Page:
TechLearning newsletter has a great article about young children and the Internet. Buddy Boy hardly ever goes on the computer and doesn't own any video games, believe it or not, even though I am a computer teacher/library media specialist. In my job I teach kids to use computers and the Internet, but I am in no hurry to put him in front of a screen. I think young children need to interact with the physical world before they learn with the magic box. I think they need to use their bodies, their physical senses and other people to orient themselves in the universe before they spend a lot of time absorbing the virtual, abstract world on the screen. I want my boys to build with blocks, play with sand and water, draw, paint and mess around with play dough and use their bodies to learn and explore before they learn from a mouse and keyboard. I want them to learn to negotiate, play, create worlds, argue, problem-solve, pretend, initiate conversations and laugh with other people in real life before they start chatting with friends online. I think kindergartners and first graders are too young to spend much time on the computer. I know they have plenty of time to learn computer skills, they'll pick them up fast (faster than we did) and by the time they get to second grade it will be a whole new world anyway. Who knows what technology they will master by the time they get to fourth grade, when current nine year olds need to learn to keyboard.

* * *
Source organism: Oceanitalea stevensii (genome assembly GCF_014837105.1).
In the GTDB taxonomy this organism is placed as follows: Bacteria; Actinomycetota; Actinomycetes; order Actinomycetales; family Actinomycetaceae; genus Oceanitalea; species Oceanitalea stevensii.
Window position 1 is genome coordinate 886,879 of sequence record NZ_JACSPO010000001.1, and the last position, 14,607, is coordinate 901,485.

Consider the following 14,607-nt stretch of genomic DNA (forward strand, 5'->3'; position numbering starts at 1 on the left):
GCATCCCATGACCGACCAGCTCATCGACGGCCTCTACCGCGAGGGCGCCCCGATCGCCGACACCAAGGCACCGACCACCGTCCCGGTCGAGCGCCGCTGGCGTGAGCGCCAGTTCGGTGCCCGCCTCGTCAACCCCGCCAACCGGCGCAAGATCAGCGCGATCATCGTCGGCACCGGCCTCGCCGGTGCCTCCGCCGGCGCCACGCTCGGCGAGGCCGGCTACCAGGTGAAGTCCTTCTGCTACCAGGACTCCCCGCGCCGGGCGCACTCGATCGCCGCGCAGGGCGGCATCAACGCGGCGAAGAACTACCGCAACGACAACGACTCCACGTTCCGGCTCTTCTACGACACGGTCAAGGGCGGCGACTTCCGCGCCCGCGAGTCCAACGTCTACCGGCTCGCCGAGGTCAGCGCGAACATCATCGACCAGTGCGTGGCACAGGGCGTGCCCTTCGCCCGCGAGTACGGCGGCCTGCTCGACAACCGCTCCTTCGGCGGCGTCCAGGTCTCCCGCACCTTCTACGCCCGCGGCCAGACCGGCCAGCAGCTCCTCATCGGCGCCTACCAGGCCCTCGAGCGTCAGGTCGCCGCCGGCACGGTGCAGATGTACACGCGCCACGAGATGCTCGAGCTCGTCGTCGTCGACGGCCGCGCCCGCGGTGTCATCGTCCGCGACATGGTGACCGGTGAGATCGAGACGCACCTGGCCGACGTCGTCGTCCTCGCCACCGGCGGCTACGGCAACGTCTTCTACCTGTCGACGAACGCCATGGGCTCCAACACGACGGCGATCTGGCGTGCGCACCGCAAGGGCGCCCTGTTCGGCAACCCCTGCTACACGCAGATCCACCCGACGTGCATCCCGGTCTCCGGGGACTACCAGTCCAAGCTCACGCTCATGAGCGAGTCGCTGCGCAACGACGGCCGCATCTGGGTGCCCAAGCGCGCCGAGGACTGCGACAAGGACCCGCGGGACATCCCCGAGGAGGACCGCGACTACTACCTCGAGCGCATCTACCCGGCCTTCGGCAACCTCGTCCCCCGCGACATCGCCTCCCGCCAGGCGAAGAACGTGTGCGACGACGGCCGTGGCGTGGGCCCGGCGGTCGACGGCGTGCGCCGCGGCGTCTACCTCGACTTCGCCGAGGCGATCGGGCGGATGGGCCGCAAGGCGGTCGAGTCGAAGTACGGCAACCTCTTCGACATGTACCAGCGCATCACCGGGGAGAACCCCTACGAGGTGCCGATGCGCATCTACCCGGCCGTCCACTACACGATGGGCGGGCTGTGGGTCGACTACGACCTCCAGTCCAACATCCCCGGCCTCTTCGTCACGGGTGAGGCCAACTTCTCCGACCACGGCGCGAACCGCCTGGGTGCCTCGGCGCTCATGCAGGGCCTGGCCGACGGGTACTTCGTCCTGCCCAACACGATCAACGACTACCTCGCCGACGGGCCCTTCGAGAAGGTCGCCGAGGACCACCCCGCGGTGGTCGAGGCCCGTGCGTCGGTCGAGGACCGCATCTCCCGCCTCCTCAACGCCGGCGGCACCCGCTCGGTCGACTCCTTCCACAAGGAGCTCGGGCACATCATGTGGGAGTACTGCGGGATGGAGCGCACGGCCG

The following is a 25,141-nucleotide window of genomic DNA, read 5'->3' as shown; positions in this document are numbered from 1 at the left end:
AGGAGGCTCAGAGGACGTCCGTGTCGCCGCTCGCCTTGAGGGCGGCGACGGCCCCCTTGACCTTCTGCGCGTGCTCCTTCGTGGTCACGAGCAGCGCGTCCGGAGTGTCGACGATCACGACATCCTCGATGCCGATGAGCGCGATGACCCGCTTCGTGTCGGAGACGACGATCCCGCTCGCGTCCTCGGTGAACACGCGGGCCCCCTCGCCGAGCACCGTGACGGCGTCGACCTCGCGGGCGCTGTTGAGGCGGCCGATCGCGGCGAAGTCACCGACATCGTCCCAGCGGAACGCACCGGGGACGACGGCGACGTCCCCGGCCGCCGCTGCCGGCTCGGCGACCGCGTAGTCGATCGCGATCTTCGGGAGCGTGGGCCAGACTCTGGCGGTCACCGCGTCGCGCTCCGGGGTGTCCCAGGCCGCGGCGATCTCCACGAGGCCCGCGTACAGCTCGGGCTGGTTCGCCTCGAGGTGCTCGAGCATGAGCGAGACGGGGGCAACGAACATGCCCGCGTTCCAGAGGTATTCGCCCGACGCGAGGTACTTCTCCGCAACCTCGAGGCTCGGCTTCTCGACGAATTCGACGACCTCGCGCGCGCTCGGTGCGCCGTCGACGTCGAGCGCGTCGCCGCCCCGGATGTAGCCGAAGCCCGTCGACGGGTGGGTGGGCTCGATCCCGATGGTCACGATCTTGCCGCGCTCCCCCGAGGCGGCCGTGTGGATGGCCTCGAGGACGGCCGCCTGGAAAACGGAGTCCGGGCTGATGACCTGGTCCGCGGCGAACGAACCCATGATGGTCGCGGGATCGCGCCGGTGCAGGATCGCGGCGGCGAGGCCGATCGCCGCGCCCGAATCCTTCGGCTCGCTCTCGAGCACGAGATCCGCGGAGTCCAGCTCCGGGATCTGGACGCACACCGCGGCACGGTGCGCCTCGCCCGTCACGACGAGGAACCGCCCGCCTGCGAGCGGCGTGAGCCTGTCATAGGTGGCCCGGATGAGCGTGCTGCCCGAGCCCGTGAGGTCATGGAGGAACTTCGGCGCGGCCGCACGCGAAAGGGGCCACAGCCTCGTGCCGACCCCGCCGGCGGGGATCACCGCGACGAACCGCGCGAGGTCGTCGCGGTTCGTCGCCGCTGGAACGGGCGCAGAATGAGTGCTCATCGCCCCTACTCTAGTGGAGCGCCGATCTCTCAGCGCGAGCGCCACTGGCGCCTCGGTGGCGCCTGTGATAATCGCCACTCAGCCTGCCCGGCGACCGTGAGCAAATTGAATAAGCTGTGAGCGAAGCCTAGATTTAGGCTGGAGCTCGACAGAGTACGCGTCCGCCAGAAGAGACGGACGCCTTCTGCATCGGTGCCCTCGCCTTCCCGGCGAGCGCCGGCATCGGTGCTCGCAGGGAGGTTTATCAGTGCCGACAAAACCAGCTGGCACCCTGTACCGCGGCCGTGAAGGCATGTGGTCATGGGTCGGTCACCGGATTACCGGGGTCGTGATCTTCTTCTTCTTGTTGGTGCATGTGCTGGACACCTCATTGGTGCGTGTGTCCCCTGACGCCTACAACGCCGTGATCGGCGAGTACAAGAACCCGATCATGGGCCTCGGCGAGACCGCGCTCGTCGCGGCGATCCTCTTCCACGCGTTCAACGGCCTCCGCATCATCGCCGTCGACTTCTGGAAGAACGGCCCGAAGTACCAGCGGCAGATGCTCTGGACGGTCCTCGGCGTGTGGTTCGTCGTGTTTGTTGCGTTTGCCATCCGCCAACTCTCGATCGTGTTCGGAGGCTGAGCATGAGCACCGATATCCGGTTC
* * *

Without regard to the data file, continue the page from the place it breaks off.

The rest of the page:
So, with all that said, I am reviewing some really fun and amazing websites designed for young children. This article in TechLearning has a list of important Online Safety Rules to teach children before they get online. (Don't skip that or assume someone else is teaching your child those rules) Then it gives links to nine really well done websites full of games, learning activities, reading lessons, math explorations, and science experiments. If you have young children or teach them you will want to plan to spend some time trying these sites out. I have only looked at the first three in the list and I am very impressed. I might even put Buddy Boy on these sites to see what he thinks.